Posted by DSW on December 12, 2017 | View Original Post
Imagine this: you get home one day or arrive at the office one morning and your desktop computer is gone – stolen, along with a sizeable chunk of your personal data. The computer and all your other prized gadgets are covered by insurance, but the idea of all your data being taken is enough to boost your heart rate into its fat burning zone according to your fitness tracker.
If you really want to protect sensitive data around your business or home then you might want to check out the ORWL Secure PC. This futuristic looking, palm-sized computer takes hardware security to a new level in a number of ways.
First lets return to our theft scenario. Assuming the absolute basics of security hygiene a password would have been set on the stolen PC, but if the drive isn’t encrypted this doesn’t stop a determined data thief dissecting the machine and pulling out hard drives for analysis.
This point clearly hasn’t been lost on the team at Design Shift, who have designed the ORWL with an encrypted Solid State Drive (SSD) enhanced by tamper protection. If any one of six in-built external tamper sensors detect foul play the ORWL will overwrite its SSD encryption key, erase all user credentials and prevent system restarts – therefore rendering it useless to a thief. It also comes fitted with a 6-axis (gyro and accelerometer) MEMS motion tracking device which will similarly cause it to shut down if it senses movement while being used.
Two Factor Authentication
Security professionals are fond of saying that humans are the weakest link in the security chain and the contemporary workplace is typically plagued by two common symptoms of this problem.
First, computer users around the world are notorious for writing their passwords on scraps of paper or post-it notes and then cunningly concealing them under keyboards or in the back of diaries, where nobody else would think to look for them.
Secondly, people can have a bad habit of wandering off to talk to colleagues while leaving their workstations unlocked. In some offices this may lead to nothing more serious than a comical message being sent from a hapless individual’s email account, but in other businesses this could lead to a considerably more serious breach.
For systems holding even remotely important data it’s generally now considered best security practice to employ a multi-factor approach to authentication, requiring two of the following: what you know (i.e. a password), what you have (e.g. a smart card) and who you are (biometrics).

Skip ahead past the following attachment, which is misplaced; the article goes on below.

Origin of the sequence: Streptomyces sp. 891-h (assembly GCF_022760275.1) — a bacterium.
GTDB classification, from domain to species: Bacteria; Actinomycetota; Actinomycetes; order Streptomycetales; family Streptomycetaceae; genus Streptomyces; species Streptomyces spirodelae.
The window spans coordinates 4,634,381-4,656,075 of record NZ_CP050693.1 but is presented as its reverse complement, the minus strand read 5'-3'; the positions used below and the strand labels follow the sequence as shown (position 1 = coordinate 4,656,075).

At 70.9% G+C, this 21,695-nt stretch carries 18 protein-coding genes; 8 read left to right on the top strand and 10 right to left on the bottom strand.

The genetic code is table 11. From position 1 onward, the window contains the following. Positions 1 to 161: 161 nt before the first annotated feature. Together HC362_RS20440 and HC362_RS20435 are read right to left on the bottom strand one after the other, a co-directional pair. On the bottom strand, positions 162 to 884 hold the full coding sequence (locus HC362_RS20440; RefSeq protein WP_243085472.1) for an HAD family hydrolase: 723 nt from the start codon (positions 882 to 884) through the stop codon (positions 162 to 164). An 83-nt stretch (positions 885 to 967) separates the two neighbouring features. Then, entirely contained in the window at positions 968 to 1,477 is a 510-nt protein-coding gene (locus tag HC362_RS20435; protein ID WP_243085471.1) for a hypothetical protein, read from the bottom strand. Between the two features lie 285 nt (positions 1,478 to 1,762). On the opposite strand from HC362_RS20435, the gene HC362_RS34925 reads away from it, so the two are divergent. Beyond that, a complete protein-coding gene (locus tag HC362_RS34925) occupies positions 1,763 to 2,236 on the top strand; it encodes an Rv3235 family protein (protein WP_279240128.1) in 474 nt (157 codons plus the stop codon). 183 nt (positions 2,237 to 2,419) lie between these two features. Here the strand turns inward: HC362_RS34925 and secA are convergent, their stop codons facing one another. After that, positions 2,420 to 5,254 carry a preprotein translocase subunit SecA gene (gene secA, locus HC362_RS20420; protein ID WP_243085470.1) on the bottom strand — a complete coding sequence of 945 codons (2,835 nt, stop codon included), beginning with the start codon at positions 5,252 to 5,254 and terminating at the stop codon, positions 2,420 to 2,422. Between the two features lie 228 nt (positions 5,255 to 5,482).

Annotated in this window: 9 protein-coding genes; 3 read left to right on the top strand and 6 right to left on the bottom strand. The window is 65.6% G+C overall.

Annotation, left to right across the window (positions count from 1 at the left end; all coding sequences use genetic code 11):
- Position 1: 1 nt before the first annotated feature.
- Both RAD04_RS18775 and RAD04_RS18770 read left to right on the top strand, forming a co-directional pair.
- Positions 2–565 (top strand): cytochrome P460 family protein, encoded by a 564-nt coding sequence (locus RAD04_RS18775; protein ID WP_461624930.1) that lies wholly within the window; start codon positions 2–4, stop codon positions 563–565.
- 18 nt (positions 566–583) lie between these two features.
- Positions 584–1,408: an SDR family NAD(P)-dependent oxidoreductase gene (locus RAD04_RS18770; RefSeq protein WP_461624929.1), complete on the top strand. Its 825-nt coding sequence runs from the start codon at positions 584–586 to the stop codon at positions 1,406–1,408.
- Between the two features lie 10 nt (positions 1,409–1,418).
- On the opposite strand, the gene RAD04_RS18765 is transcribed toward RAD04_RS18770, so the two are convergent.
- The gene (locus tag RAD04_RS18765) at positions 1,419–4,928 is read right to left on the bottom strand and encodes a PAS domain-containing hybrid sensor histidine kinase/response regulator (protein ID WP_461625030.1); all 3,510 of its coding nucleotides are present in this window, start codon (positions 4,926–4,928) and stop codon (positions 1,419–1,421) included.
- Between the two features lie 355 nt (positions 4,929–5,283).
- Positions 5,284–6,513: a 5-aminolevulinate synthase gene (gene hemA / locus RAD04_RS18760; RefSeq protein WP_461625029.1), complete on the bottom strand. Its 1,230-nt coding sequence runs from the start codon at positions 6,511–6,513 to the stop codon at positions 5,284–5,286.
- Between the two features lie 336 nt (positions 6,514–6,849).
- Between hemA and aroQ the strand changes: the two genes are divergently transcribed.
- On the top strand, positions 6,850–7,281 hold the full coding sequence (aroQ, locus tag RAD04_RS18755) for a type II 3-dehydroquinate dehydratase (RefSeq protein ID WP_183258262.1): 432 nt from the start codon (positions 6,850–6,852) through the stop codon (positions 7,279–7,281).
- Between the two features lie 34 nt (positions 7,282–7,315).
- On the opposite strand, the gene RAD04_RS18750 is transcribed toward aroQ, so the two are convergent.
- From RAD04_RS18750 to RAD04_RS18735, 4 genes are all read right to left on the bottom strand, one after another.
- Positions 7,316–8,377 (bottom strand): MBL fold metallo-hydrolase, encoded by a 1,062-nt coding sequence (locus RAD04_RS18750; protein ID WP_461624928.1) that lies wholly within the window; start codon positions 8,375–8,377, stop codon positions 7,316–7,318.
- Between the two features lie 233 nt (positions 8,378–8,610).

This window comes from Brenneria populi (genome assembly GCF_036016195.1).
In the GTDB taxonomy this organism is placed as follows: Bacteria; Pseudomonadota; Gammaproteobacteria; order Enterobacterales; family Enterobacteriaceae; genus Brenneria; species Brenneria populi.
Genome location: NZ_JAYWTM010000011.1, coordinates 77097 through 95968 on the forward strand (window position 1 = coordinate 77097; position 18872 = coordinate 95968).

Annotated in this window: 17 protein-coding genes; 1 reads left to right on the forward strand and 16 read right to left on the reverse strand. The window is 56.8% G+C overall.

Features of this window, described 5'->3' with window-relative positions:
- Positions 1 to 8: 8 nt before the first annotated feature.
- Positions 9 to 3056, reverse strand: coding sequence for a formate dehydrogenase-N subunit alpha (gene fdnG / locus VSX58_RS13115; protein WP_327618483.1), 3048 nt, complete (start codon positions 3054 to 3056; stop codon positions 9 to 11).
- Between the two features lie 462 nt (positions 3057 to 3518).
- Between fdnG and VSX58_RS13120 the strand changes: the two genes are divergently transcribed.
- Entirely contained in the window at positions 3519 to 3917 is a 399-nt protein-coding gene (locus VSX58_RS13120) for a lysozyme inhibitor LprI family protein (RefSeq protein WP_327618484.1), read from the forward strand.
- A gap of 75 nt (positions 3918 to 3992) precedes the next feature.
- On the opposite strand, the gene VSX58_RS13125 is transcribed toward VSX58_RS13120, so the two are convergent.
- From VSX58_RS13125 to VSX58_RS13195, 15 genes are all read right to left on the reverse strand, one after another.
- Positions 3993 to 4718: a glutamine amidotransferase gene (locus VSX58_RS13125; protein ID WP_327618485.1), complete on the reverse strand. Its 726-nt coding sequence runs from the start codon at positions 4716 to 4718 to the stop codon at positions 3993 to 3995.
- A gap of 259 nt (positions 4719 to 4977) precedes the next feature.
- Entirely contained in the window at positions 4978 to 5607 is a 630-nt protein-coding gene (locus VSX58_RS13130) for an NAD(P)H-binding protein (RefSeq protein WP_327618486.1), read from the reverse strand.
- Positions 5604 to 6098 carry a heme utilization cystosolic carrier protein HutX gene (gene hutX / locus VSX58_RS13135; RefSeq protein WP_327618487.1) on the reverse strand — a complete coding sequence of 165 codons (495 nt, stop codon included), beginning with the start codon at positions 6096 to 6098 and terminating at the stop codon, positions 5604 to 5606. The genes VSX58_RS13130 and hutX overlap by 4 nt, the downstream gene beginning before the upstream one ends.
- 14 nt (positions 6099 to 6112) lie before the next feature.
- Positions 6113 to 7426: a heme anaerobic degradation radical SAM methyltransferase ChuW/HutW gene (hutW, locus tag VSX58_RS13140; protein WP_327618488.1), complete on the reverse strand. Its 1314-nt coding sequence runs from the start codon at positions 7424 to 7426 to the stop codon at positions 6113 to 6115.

Each OWRL comes with two NFC and Bluetooth-enabled key fobs unique to that PC. To even boot the device up a valid key has to be touched on the top the device and a password entered. If the key gets moved out of Bluetooth range (approximately 10m) the ORWL goes into lockdown: the processor gets put to sleep while all physical ports and connections (USB, HDMI, Wi-Fi) are deactivated, preventing any data being taken off – or any malware added on.
Drawing all these security features together, the ORWL is designed to help protect against a significant range of attacks, which the company sums up as ‘walk-in’ (usb injection), ‘sniff-in’ (interception of remote keys), ‘break-in’ (physically opening the device), ‘hack-in’ (temperature manipulation) and ‘walk-out’ (physical removal).
Does this mean that the proud owner of a shiny new ORWL is impervious to cyber attack? No – and nor does Design Shift make this claim. The ORWL’s job is to help secure data cocooned in it’s hardware – and offers a well thought-out solution for doing so – but there’s obviously a wide range of threats lurking out on the big bad web (and other networks).
Now, security focused products can at times be developed at the expense of design, usability or hardware performance, but this isn’t the case with the ORWL. As a desktop PC it can be ordered with either Windows or Linux to suit different tastes, but also packs a respectable set of hardware: a Skylake (M5 or M7) processor accompanied by 8Gb of LPDDR3 RAM, which should serve most purposes. The SSD storage for the device is also available in options ranging from 120 – 480Gb.
Overall, the ORWL is a sleek, impressively engineered security solution that will liven up office desktops while helping to put minds at rest.